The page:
La vie en France, c’est si bon!
Ahh the French, a taboo that us American’s have been taught certainly since day one to treat with disdain. Whether it be food, the films, the people, and dare I say it, the language, ahh the French, an enigma of sorts. But nay my American cohorts, I am here to tell you, yes, I too am one of those college-converts that made their way over to the mother country and found the true beauty that is, ah la vie en France. With ma ma and pa pa armed hand and hand (and me basing all my knowledge on the French language on every piece of French counter-culture film and subtle nod to the cuisine I might have stumbled upon on during my escapades through life) I was truly thankful that my mother had chosen French as her language of choice back in the 1970′s…we later found out that this would serve us very little service. Now, many of my study abroad counterparts chose far away lands of exotic locales for their destination of holiday, but I decided to go with not only the ordinary to the European vacationer, but also something entirely foreign to me and entirely uncomfortable to myself and my entire family. In past vacations, my family had spent a magical two weeks around Italy. With only a basic high school knowledge (sense a theme here) and just the right amount of gusto, we set off with nothing but our guts and well, our stomachs to find the beauty that existed behind every cobblestone path. We wanted to re-capture that very feeling we found in Italy with Paris.
Upon departing the Eurostar, we found it was best to limit our butchering of the French language to a minimum. Euro-travel tip one: try and type up all important reservations if you have made them on a paper and have them handy at all times, for access to cabbies, and people on the street in case you are lost and need some help. The point and direct always works!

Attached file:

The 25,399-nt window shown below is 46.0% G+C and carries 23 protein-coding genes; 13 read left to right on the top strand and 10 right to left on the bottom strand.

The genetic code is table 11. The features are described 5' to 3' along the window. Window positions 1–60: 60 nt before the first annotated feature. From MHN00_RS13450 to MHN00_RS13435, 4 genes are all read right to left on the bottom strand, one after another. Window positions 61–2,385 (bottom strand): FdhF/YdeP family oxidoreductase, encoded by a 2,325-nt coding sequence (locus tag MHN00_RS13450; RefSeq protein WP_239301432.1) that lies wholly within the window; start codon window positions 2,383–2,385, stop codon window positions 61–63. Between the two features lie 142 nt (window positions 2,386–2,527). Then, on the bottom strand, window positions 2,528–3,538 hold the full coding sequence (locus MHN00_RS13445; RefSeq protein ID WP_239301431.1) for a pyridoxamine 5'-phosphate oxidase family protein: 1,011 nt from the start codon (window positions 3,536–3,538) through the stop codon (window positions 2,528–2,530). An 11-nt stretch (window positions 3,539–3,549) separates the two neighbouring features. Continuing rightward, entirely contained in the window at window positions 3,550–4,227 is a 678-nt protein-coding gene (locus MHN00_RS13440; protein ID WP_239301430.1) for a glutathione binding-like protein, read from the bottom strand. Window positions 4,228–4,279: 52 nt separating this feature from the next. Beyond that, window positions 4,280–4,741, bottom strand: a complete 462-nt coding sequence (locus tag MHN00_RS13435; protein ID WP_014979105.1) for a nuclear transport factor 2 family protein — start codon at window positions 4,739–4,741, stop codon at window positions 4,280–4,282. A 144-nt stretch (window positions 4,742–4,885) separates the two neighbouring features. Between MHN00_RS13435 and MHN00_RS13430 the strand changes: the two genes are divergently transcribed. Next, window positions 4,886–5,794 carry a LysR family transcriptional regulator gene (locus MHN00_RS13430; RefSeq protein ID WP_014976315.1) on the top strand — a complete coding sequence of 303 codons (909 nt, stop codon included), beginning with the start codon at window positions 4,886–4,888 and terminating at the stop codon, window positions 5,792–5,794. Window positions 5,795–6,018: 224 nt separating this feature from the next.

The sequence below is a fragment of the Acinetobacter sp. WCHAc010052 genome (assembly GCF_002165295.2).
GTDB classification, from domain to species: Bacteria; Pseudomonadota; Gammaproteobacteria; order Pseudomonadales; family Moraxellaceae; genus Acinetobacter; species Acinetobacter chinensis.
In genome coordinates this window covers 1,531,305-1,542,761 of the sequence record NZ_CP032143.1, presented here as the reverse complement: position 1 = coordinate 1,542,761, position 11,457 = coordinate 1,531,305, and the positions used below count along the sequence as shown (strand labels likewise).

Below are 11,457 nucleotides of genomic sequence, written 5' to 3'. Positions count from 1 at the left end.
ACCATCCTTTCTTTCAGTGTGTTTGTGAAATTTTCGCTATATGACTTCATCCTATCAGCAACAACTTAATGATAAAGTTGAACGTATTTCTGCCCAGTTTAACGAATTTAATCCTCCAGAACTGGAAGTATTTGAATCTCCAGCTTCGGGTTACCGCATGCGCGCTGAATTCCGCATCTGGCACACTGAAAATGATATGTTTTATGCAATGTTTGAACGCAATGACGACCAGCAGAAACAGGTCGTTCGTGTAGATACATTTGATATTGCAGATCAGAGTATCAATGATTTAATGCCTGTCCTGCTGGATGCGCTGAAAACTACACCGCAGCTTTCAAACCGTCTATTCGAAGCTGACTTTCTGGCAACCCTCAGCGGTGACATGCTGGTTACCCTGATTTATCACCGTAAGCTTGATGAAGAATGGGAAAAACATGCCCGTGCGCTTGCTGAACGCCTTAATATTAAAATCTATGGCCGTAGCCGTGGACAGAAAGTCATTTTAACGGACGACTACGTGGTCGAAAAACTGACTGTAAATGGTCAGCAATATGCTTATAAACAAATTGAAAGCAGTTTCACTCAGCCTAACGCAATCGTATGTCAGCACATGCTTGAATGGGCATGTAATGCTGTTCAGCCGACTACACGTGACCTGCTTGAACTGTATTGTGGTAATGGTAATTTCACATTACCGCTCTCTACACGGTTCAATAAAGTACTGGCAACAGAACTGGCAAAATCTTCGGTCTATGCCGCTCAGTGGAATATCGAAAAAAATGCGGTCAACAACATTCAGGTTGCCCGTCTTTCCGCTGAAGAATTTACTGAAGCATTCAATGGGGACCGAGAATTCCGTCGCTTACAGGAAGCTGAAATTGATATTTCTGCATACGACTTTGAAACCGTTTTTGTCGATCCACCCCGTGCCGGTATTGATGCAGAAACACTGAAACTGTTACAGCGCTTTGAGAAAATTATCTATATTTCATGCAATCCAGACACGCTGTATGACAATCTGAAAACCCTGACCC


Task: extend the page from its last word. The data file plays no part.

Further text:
Similar to the hotels and general rooms in London, it came as no surprise that the living arrangements were close quarters. Make sure you are tight with those you are vacationing with! We were very lucky to have our hotel within walking distance to the Louvre and made use of that by walking down at least two times during our short stay.
Aside from dwelling on the beautiful sights and sounds of the city of Paris, which were beyond comprehension, I wanted to remark on surprising nature of the people. As I mentioned before, we are almost engrained with this idea that the French hate us, the French are notoriously mean and rude, and aren’t willing to help. While perhaps some Americans might have had a chance encounter that had ruined their experience at a given time, we must not go on that one experience alone. Like a bad movie review or a critic at a restaurant, until we fully encounter the experience for ourselves, full body and mind, then we are the judges. I am a testament to the fact that my tune is changed. Bistro, Brasserie, Patisserie, no matter the occasion or establishment we were greeted with kindness and warmth. Like dinner being served at your mother’s house, the waiter meticulously broke down the menu into what was the freshest and what was the best, and patiently worked with us, even with our horrible accents.
Even outside the eatery sphere, the French culture of appreciating time and one’s surroundings can be reciprocated by merely taking a stroll in the park or taking it slow in the museum and truly basking in the marvel that is right in front of your very eyes.
While my vacation was truly a gift (a part of my birthday celebration while I am here abroad), it was also a wonderful experience that I was able to share with my parents. Anyone can take part in a European vacation or “staycation” right at home. Take the time with your loved ones and find a local museum, take a walk in a park when the weather is just right. Eat outside even when it’s a bit chilly out, enjoy the breeze! And appreciate every delicate and delicious bite that this life has to offer. There’s a world of tasty treats to try. So quit the carb counting and stop punishing yourself for once, live how the French do! C’est la vie!
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